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Editorial : Cathay Pacific's data breach incident

【明報專訊】THE personal data of about 9.4 million passengers of Cathay Pacific and its subsidiary Cathay Dragon was "accessed without authorisation" in the worst leak of passenger data in the history of the international airline industry. Instead of notifying the authorities and the public as soon as possible, the company delayed announcing the incident for nearly six months. This is unacceptable. Hong Kong's privacy ordinance is outdated and a lot of corporations are not vigilant enough about cyber security. The government should amend the law as soon as possible to introduce heavy penalties and urge corporations to enhance their cyber security to protect the personal data of citizens.

Cathay Pacific is a big corporation that has been based in Hong Kong for over 70 years. Its cyber security is expected to be impregnable. The incident has left all who have flown with the airline worried. The way Cathay's management handled the incident afterwards was even worse. The company detected suspicious activities last March and confirmed in May that personal data of its passengers had been stolen. However, the company only made public the incident the evening before last. The public was kept in the dark all these months.

The explanation that Cathay Pacific has given is that the investigation took time, and to avoid creating "unnecessary panic", they wanted to find out what had happened so that they could take proper follow-up action and make necessary arrangements. It is true that it was hard for Cathay Pacific to raise the alarm immediately last March just because "abnormalities" were detected without fully understanding what had happened. However, the company must respect the public's right to know. When the company received confirmation in May that passengers' personal data had been leaked and knew roughly who were affected, it should have notified the passengers promptly instead of waiting for so many months before disclosing the incident. Even though Cathay Pacific has reassured the public that there is no evidence that any personal data has been misused, it does not mean that the affected citizens' worries can be put to rest.

In Hong Kong, the awareness of cyber security is very low. The personal data of 380,000 customers of Hong Kong Broadband was stolen not long ago, and now it is Cathay Pacific. This shows that Hong Kong companies are not vigilant enough about cyber security. While the performance of big corporations is far from satisfactory, the situation of small- and medium-sized enterprises is even more worrying. Last year, Cathay Pacific laid off a number of employees from its information technology department. For now, it is hard to judge whether this has affected the cyber security work of the company and sowed the seeds of the data leak. However, the fact that information technology departments are often targeted in redundancy plans of local companies reflects corporations' cavalier disregard for cyber security.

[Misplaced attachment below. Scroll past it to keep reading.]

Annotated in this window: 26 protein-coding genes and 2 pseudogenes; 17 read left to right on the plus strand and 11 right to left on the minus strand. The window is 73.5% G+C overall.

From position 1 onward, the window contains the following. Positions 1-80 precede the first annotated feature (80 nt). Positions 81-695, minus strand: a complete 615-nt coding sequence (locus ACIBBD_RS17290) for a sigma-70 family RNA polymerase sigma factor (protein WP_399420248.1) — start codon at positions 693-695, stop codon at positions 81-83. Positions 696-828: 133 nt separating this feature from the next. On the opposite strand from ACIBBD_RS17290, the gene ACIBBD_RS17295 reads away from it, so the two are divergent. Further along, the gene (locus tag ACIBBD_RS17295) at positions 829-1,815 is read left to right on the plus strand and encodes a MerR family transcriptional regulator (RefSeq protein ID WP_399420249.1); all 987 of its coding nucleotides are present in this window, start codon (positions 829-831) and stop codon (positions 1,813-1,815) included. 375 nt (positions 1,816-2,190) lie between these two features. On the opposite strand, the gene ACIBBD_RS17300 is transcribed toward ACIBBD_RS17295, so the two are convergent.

The government has been keen to promote innovation and technology, but Hong Kong's law regarding technology and privacy is outdated. The European Union's new General Data Protection Regulation stipulates that a company must report any major data breach within 72 hours and the penalty for non-compliance is up to 4% of a company's annual revenue worldwide. In contrast, Hong Kong's Personal Data (Privacy) Ordinance does not require a company to report a data breach, and disclosure is entirely voluntary. Corporations therefore do not have an incentive to spend money on improving cyber security. The Personal Data (Privacy) Ordinance was enacted 21 years ago. Many of its provisions are already out of date and do not meet the needs of the cyber age. To prevent the Office of the Privacy Commissioner for Personal Data from becoming a toothless tiger, the government must amend the ordinance as soon as possible to strengthen the reporting mechanism and introduce heavier penalties.

明報社評2018.10.26:私隱外泄延宕通知 國泰愧對乘客市民

國泰航空與子公司港龍航空約940萬名乘客私隱資料遭「不當取覽」,是國際航空界歷來最嚴重乘客資料外泄事件。國泰未有盡速通知當局和市民,延宕近半年才公布,令人難以接受。本港私隱條例落後,不少企業對網絡安全警覺不足,政府有必要盡快修例引入嚴厲罰則,督促企業加強網絡保安,保障市民個人資料。

國泰是植根香港逾70年的大公司,網絡保安理應穩妥,今次事件已令所有曾經搭乘的市民難以安心,國泰管理層事後處理就更加糟糕。國泰由今年3月發現可疑迹象、5月確認出事,直至前晚才公布事件,市民一直蒙在鼓裏。

國泰解釋,由於調查工作需時,公司希望先弄清楚整件事,做好跟進配套安排,不想「製造無謂恐慌」。誠然,國泰很難僅僅因為今年3月發現資料出現「異動」,未弄清事態便急急拉響警報,可是也得尊重公眾知情權。5月份國泰確認有個人資料外泄,在大致掌握哪些乘客資料涉事後,便應該盡快通報,沒理由耽擱多月才發放消息。國泰表示未有證據顯示任何個人資料遭不當動用,不代表受影響市民可以安寢無憂。

香港對網絡安全意識甚低。由早前香港寬頻38萬客戶資料失竊,到今次國泰出事,均反映本港企業對網絡安全警覺不足,大公司表現未如理想,中小企情况更加令人憂心。去年國泰裁減資訊科技部門員工,有否影響公司網絡保安工作、埋下資料外泄禍根,暫難判斷,惟近年本地公司裁員,資訊科技保安部門往往是開刀對象,卻折射了企業對網絡安全掉以輕心的態度。

政府銳意推動創科,可是有關科技和私隱的條例卻相當落後。根據歐盟最新規例,若發生大型資料外泄事故,涉事企業須於72小時內通報,違者罰款最高可達年度全球營業額4%,反觀香港《個人資料(私隱)條例》,並未規定企業在個人資料外泄事故後必須通報,是否披露全屬自願,企業缺乏動力花錢加強網絡保安。本港私隱條例於21年前訂立,很多條文內容已經過時,未符刻下網絡時代需要,政府必須盡快修訂條例,加強通報機制和罰則,以免私隱專員公署淪為無牙老虎。

■Glossary

impregnable : strong and impossible to defeat or change

put sth to rest : to stop something by showing it is not true

cavalier : not caring enough about something important or about the feelings of other people

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